I heard comments about a probable movement to boycott my classes. That was when the Elder, the oldest monk in the monastery, found me on the balcony, looking sadly at the beautiful surrounding mountains, while my thoughts wandered to many places in an attempt to find the best grounds. With his sweet manner, he sat down beside me and said nothing. I didn’t need to. I began to pour out my dissatisfactions, doubts and reasons. The Elder let me talk until I got tired. I admitted the possibility of asking for my exclusion from the Order because of the discomfort I felt. The Elder pondered in his way that mixed firmness and softness: “Make a sincere reflection so that you can speak honestly. Then tell me if that is really what you want.”
I confessed that it was not. In truth, I had loved the possibility of continuing to be responsible for the same course as the year before, pivot of all the controversy. I had deduced that the direction of the Order had manifested that, despite my lack of control, there had been an unfair provocation. Or perhaps it was nothing of the sort, I pondered, and they were only offering me a new opportunity. Either way I was happy. Bruno was also being given a chance. However, the reaction of the monks, most of whom had avoided my classes, showed an evident condemnation of my behaviour. I felt uncomfortable and believed that there was no environment to continue. I quoted a popular saying that it is better to be happy than to be right. The Elder gestured with his hand and disagreed: “Nonsense. Exhausting oneself trying to convince others of the value of our reasons, yes, is a waste of time and opens the gates of bitterness. However, abandoning one’s own path for lack of courage in facing the difficulties that present themselves, will lead us to enter through the same gates”.
The Elder advised: “People have over us the power we give them. Only that. The opinion of the world cannot prevent a person from being whole. Respect everyone, but above all, respect yourself.”
I told the Elder about the conversation with Bruno earlier in the cafeteria. He arched his lips sweetly and said: “Contempt is the vain attempt to disguise aggressiveness with the varnish of politeness. At the bottom, it is only an act of violence like any other. Besides, don’t allow yourself to be hit by this blow. All aggressiveness reveals the portion of incomprehension that the offender has about himself. His pains and weaknesses. All hate has its origin in the inability to deal with difficulties, to face problems and seek to overcome through the improvement of our being and the way we live. Irritation is an unconscious demonstration of manifesting insecurity, of the fear of not being able to overcome the obstacle that opposes our wishes. Hatred is the poison of the fruit whose seed is fear”.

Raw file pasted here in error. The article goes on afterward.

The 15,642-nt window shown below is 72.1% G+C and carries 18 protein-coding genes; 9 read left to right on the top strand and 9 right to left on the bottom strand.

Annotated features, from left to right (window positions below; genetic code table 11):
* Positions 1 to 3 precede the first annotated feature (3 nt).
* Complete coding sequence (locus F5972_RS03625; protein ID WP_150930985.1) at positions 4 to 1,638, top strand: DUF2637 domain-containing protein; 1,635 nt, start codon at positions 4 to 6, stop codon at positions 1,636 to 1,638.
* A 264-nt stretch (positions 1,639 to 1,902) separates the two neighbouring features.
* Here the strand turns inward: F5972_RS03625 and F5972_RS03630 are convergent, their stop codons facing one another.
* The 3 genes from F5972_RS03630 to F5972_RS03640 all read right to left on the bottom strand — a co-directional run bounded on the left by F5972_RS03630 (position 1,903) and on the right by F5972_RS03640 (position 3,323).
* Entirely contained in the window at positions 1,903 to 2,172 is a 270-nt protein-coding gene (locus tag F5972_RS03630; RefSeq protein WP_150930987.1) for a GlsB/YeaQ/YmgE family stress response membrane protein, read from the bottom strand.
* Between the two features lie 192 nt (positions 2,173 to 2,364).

I said that I found it strange that Bruno was part of a spiritualist brotherhood like the OEMM. It was then that the Elder showed me the importance of offering the other side, the face of the light: “These are the ones who most need shelter, compassion and love. The reason the monastery exists is to help those who need help.” I looked startled, as if asking an unspoken question. The Elder shrugged and confirmed: “Yes, everyone needs help, including you and me.”
Shyly, I lowered my eyes because he needed to remind me that humbleness is the primordial virtue of the Way. The Elder tried to rescue my spirit in dealing with Bruno: “The value is in your action and does not depend on his reaction. You did your best to put an end to his wild emotions. There is the part that is his responsibility. There is no way to interfere beyond that point.”
Point? What point? I found it strange. The Elder explained: “The willingness of the other to overcome the problem. In essence, it means the willingness to go beyond oneself. We cannot impose what others do not want or do not believe in. All truth is very personal. It does not go beyond the person who understands it. It will always be at the edge of aggregate virtues, at the level of expanded consciousness and enhanced choices.”
“On the other hand, you cannot allow yourself to be overwhelmed by the behaviour of others. No one’s darkness can have the strength to extinguish your light.”
I asked what would be the best posture from then on. He showed the value of simplicity: “The time is for quietness, for the exact perception of you and of everything around you. Also work; do it with enthusiasm. Silence and joy are not incompatible. Believe in your own light and follow the path you have chosen. It alone will lead you to the truth. Go meekly, cheerfully and offer your best every day. For the rest, life corrects it”.